A proposed statewide rule would curb the use of a controversial weedkiller linked to the death of more than a thousand trees near Sisters, but some environmentalists are concerned it doesn’t go far enough.
On Wednesday, the Oregon Department of Agriculture released a proposed rule that significantly limits where herbicides containing aminocyclopyrachlor, the main active ingredient in the product that killed trees northwest of Sisters, may be used in Oregon. The rule, which could be in effect by spring, would prohibit using the chemical in wildlife management areas, swamps, canals, sage grouse habitat and many other natural environments, while maintaining temporary restrictions on use in right-of-ways for roads, highways, railroad tracks, bike paths and more.
Additionally, the proposal prohibits using aminocyclopyrachlor, commonly abbreviated as ACP, in areas where the roots of “desirable trees and shrubs” may be present, a recognition that the chemical can spread through root systems. Another provision of the rule, which is available in full on ODA’s website, prevents trees and other material exposed to ACP from being milled, composted or otherwise reused.
Dale Mitchell, program manager for the state agriculture agency, said the proposed rule reflects the agency’s findings that the chemical is more dangerous than it originally believed, with impacts in Sisters and other parts of Central Oregon that it doesn’t want to see repeated statewide.
If approved, Oregon will be the first state on the West Coast to restrict the use of ACP statewide, Mitchell said.
“We feel that this will be very proactive,” he said.
But not everyone agrees. Lisa Arkin, executive director of the Eugene-based nonprofit Beyond Toxics, said the proposed rule might not be enough to keep the chemical from getting into the soil and impacting plants. Ultimately, she and other environmentalists would prefer to see the agency prevent it from being used in Oregon altogether, she said.
“I think there’s a lot of good things in this rule, but the best thing would have been to ban it,” Arkin said.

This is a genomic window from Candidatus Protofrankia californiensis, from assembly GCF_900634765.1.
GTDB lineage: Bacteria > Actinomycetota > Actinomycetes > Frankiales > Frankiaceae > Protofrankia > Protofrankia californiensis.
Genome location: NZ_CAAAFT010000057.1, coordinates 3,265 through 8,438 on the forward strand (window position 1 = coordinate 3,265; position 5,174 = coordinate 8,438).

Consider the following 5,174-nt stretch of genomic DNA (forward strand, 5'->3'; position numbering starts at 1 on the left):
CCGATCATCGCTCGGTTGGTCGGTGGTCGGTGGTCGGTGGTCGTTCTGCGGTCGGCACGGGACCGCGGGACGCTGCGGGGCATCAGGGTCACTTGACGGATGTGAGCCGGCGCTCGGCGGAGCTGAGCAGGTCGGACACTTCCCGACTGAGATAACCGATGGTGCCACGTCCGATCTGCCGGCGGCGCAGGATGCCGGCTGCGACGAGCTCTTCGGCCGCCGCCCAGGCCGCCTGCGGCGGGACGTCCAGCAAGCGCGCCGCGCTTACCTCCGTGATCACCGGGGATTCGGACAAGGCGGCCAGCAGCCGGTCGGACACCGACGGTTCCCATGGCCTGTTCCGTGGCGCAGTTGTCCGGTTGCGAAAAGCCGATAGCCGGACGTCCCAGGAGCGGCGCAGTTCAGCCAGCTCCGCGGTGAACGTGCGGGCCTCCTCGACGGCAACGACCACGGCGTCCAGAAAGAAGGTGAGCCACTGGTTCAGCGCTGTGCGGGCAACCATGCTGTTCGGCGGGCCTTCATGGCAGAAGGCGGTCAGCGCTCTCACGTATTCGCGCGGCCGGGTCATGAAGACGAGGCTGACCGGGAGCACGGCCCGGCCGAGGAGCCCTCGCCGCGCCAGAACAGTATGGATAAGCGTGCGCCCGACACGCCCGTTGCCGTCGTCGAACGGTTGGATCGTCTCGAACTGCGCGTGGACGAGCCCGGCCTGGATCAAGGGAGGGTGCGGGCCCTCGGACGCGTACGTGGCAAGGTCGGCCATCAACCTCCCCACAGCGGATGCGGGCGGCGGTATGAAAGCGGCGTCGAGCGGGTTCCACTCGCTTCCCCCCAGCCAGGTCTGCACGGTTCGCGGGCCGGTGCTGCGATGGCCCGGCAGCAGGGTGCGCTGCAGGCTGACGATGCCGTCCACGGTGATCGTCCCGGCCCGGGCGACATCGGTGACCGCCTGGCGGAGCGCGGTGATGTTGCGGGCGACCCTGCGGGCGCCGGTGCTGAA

In Central Oregon, the effects from ACP date back to 2012, when state and federal agencies began planning a multiyear effort to spray a weedkiller known as Perspective alongside U.S. Highway 20, in order to reduce the flammable weeds along the highway.
After researchers from the U.S. Forest Service noticed ponderosa pines showing browning needles and other symptoms, testing revealed that ACP was present in the trees. By 2018, more than 1,000 ponderosa pines and other trees were dead or dying along a 12-mile stretch of the highway.
Arkin said Beyond Toxics and other environmentalists pushed ODA to reopen its investigation of the chemical last year in response to dead trees in Central Oregon and impacts to ornamental trees across the Midwest caused by a prior herbicide that contained ACP. In September, the agency approved a temporary rule banning the chemical, but only in right-of-ways.
In drafting the rule announced Wednesday, the agency hopes to balance the concerns environmental groups have with the benefits the product provides for cities and counties looking to get rid of weeds quickly and cheaply, Mitchell said.
“This active ingredient may still have some beneficial use, especially with noxious weeds,” he said.
However, Arkin pointed to unanswered questions about ACP, including how the product spreads through the environment, as evidence that the state needs stronger restrictions. While the herbicide was only applied six feet from Highway 20, Arkin said testing showed that trees 60 feet from the road showed impacts from the chemical.
“When a chemical has been found to cause damage well away from where it was applied … that is the type of chemical that deserves a ban,” Arkin said.
In lieu of an outright ban, Arkin said she’d like to see restrictions on using it on volcanic or other permeable soils, along with explicit restrictions banning use in residential areas.
State agriculture officials will hold a public hearing on the rule in Bend, at the Deschutes County Road Department building, 61150 SE 27th St., from 6 to 7:30 p.m. Feb. 15. Mitchell said the agency hopes to finalize the rules by the end of March.
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